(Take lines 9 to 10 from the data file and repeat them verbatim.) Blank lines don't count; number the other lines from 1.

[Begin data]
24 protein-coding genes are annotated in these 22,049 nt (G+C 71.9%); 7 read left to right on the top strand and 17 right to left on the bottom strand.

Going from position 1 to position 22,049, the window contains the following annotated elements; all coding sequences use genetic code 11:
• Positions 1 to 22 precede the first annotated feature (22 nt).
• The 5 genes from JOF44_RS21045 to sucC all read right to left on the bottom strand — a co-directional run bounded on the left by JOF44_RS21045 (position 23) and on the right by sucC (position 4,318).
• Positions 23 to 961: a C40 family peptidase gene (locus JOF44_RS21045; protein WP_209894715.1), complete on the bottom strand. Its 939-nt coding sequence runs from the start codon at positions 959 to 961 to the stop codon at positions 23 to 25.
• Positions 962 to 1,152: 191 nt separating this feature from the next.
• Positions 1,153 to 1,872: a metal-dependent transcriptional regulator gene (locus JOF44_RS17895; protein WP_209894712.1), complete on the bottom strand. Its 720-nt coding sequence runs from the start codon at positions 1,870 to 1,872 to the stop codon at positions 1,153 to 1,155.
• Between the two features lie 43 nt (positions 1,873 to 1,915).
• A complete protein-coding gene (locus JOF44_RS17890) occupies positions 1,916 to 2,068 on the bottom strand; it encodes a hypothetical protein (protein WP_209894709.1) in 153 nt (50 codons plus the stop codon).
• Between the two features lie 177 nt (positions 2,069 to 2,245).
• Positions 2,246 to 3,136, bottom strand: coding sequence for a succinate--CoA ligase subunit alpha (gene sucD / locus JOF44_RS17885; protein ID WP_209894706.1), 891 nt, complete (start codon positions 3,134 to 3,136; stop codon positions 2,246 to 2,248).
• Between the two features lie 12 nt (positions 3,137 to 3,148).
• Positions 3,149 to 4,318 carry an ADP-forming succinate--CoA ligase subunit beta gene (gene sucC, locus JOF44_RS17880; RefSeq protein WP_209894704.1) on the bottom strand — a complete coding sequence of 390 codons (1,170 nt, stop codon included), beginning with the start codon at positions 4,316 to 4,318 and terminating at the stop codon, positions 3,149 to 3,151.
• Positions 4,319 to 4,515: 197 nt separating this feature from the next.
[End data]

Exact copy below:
• A complete protein-coding gene (locus JOF44_RS17890) occupies positions 1,916 to 2,068 on the bottom strand; it encodes a hypothetical protein (protein WP_209894709.1) in 153 nt (50 codons plus the stop codon).
• Between the two features lie 177 nt (positions 2,069 to 2,245).